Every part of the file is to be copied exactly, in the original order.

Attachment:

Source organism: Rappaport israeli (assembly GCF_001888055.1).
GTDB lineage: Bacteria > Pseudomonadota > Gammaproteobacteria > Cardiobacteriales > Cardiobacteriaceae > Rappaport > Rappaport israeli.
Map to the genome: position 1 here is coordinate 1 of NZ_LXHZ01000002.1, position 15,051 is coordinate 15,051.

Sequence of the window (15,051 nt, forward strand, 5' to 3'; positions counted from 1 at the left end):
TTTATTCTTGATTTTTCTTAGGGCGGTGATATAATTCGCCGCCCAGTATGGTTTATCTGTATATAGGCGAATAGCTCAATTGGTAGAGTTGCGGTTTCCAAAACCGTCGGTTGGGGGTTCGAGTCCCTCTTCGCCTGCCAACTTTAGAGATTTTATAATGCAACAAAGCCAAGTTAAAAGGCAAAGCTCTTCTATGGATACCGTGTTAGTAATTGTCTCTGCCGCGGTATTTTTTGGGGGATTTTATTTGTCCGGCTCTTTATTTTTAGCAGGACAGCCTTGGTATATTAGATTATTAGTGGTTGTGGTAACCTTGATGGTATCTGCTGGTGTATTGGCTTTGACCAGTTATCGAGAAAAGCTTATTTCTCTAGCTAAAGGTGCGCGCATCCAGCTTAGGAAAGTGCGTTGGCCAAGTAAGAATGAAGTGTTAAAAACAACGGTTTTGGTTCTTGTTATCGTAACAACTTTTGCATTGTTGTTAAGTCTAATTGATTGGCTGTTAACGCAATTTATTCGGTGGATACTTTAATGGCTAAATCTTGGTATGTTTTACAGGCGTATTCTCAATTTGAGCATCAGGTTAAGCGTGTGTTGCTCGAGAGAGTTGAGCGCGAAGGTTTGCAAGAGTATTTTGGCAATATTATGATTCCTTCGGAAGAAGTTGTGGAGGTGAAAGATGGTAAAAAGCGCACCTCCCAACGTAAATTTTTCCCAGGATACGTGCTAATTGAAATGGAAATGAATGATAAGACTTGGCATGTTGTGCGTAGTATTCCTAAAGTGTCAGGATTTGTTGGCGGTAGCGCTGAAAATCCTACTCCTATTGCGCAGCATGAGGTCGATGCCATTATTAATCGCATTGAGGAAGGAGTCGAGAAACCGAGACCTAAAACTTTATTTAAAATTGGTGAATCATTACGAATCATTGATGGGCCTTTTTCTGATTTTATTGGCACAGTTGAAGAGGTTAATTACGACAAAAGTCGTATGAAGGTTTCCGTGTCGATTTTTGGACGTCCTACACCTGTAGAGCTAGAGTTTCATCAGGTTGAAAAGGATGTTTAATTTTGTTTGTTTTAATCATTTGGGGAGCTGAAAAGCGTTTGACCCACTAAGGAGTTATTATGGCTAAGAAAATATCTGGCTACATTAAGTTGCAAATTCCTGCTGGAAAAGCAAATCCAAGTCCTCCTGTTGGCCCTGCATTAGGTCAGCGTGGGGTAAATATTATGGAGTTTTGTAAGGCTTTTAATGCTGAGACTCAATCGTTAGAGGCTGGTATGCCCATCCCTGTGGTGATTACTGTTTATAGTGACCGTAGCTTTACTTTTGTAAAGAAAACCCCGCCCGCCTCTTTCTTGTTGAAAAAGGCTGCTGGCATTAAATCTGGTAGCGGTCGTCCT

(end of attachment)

Source organism: Rappaport israeli (assembly GCF_001888055.1).
GTDB lineage: Bacteria > Pseudomonadota > Gammaproteobacteria > Cardiobacteriales > Cardiobacteriaceae > Rappaport > Rappaport israeli.
Map to the genome: position 1 here is coordinate 1 of NZ_LXHZ01000002.1, position 15,051 is coordinate 15,051.

Sequence of the window (15,051 nt, forward strand, 5' to 3'; positions counted from 1 at the left end):
TTTATTCTTGATTTTTCTTAGGGCGGTGATATAATTCGCCGCCCAGTATGGTTTATCTGTATATAGGCGAATAGCTCAATTGGTAGAGTTGCGGTTTCCAAAACCGTCGGTTGGGGGTTCGAGTCCCTCTTCGCCTGCCAACTTTAGAGATTTTATAATGCAACAAAGCCAAGTTAAAAGGCAAAGCTCTTCTATGGATACCGTGTTAGTAATTGTCTCTGCCGCGGTATTTTTTGGGGGATTTTATTTGTCCGGCTCTTTATTTTTAGCAGGACAGCCTTGGTATATTAGATTATTAGTGGTTGTGGTAACCTTGATGGTATCTGCTGGTGTATTGGCTTTGACCAGTTATCGAGAAAAGCTTATTTCTCTAGCTAAAGGTGCGCGCATCCAGCTTAGGAAAGTGCGTTGGCCAAGTAAGAATGAAGTGTTAAAAACAACGGTTTTGGTTCTTGTTATCGTAACAACTTTTGCATTGTTGTTAAGTCTAATTGATTGGCTGTTAACGCAATTTATTCGGTGGATACTTTAATGGCTAAATCTTGGTATGTTTTACAGGCGTATTCTCAATTTGAGCATCAGGTTAAGCGTGTGTTGCTCGAGAGAGTTGAGCGCGAAGGTTTGCAAGAGTATTTTGGCAATATTATGATTCCTTCGGAAGAAGTTGTGGAGGTGAAAGATGGTAAAAAGCGCACCTCCCAACGTAAATTTTTCCCAGGATACGTGCTAATTGAAATGGAAATGAATGATAAGACTTGGCATGTTGTGCGTAGTATTCCTAAAGTGTCAGGATTTGTTGGCGGTAGCGCTGAAAATCCTACTCCTATTGCGCAGCATGAGGTCGATGCCATTATTAATCGCATTGAGGAAGGAGTCGAGAAACCGAGACCTAAAACTTTATTTAAAATTGGTGAATCATTACGAATCATTGATGGGCCTTTTTCTGATTTTATTGGCACAGTTGAAGAGGTTAATTACGACAAAAGTCGTATGAAGGTTTCCGTGTCGATTTTTGGACGTCCTACACCTGTAGAGCTAGAGTTTCATCAGGTTGAAAAGGATGTTTAATTTTGTTTGTTTTAATCATTTGGGGAGCTGAAAAGCGTTTGACCCACTAAGGAGTTATTATGGCTAAGAAAATATCTGGCTACATTAAGTTGCAAATTCCTGCTGGAAAAGCAAATCCAAGTCCTCCTGTTGGCCCTGCATTAGGTCAGCGTGGGGTAAATATTATGGAGTTTTGTAAGGCTTTTAATGCTGAGACTCAATCGTTAGAGGCTGGTATGCCCATCCCTGTGGTGATTACTGTTTATAGTGACCGTAGCTTTACTTTTGTAAAGAAAACCCCGCCCGCCTCTTTCTTGTTGAAAAAGGCTGCTGGCATTAAATCTGGTAGCGGTCGTCCT